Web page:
A Checklist to Boost Your Brewpub’s Customer Experience

Group of happy friends enjoying in a glass of beer while waiter is serving food at their table in a pub.

Selling memories and boosting a consumer experience is a top-of-mind priority when opening your brewpub to a customer. It’s more than a beer experience, it’s a level of hospitality that makes them want to come back for more.

Check out these ideas to make sure you are improving your brewpub’s experience side and giving as much thought to quality as you do your beer.

Be Different

Yes, standard “bar food” is needed, but experiment a bit if you have a kitchen. Let your chef be creative and don’t be afraid to see what isn’t around your market in food offerings. Even a weekly special that might cost a bit more to make could help create new ideas.

Don’t Be Childish

A Kid’s Menu is a plus, but it doesn’t need to be the same old chicken strips and mac & cheese.

Create smaller versions of your current menu at a lower price point. Kids are more and more becoming savvy eaters and parents will appreciate the effort as well.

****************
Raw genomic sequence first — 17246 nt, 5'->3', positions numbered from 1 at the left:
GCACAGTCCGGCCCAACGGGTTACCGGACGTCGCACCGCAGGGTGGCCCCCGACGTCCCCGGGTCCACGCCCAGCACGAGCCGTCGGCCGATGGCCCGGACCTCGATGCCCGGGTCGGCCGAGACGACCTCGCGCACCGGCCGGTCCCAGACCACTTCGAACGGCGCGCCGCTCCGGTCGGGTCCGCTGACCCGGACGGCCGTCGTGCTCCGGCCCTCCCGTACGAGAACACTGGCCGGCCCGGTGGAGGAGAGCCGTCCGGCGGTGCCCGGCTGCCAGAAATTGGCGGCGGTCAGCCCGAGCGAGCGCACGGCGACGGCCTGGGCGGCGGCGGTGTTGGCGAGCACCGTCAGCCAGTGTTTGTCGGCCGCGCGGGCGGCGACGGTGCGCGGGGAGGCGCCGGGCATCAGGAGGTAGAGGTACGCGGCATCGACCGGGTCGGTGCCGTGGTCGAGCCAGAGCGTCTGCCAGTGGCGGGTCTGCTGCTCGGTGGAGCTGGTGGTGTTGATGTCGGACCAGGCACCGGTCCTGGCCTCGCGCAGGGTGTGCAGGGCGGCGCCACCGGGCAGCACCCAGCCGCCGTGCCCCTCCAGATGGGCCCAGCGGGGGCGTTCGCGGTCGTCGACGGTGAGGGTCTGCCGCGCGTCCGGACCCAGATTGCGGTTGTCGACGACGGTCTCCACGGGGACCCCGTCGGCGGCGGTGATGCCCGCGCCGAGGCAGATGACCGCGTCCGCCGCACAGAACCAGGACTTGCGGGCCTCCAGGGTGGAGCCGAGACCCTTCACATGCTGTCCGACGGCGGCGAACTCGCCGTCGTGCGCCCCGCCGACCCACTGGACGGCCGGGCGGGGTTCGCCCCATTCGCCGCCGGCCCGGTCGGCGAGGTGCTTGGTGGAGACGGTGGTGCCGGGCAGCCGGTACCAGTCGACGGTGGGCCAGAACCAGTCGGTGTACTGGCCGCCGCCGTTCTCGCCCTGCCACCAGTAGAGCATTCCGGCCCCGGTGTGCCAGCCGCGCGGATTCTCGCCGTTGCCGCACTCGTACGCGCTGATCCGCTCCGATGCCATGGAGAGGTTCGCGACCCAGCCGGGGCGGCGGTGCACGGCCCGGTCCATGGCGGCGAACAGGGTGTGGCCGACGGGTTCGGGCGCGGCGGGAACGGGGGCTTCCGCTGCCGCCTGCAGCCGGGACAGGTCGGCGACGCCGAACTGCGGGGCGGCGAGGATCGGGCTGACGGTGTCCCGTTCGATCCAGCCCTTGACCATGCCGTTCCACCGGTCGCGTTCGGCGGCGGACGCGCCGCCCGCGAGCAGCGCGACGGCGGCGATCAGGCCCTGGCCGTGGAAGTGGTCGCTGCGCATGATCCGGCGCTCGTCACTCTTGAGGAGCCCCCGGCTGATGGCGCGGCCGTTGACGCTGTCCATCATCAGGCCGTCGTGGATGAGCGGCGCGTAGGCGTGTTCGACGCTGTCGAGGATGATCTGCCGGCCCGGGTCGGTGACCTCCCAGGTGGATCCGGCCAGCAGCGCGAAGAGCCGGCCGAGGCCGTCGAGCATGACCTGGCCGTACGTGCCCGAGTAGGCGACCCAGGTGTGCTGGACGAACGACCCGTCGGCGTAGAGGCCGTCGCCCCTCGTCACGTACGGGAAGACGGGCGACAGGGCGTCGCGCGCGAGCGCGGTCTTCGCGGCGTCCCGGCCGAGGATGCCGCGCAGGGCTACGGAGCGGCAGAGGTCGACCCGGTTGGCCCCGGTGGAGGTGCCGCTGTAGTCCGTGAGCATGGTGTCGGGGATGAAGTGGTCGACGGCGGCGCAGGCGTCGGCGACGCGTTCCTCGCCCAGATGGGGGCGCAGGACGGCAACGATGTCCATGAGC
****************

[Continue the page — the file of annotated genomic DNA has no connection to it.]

READ MORE: These Tips Can Lead to a Happy, Successful Brewpub Taproom

Don’t Knock the Used Look

New and shiny may not always be the best idea. Look for used furniture. Find a cozy look and increase the age of your brewpub despite the actual age of the spot. It can create a warm memory. If you can put your brand in a position where you’re selling memories, it’s priceless.

TV Volumes: Not Needed

Lower those TV volumes and turn on closed captions. It’s two folded: you are helping those that are hard of hearing and making it more about the atmosphere of your brewpub than what is on the tube.

Say Hi!

If you have the time to go table to table as an owner, or even as a brewer. Take a moment to talk with people. Give them that personal touch that can create a lasting impression. Don’t worry about how you look or if you have been in the back working. It can create a feeling that you are in the moment but still care about the beer and food in front of them. Don’t just leave it to your wait staff. You may get some great input.

Photo courtesy AdobeStock

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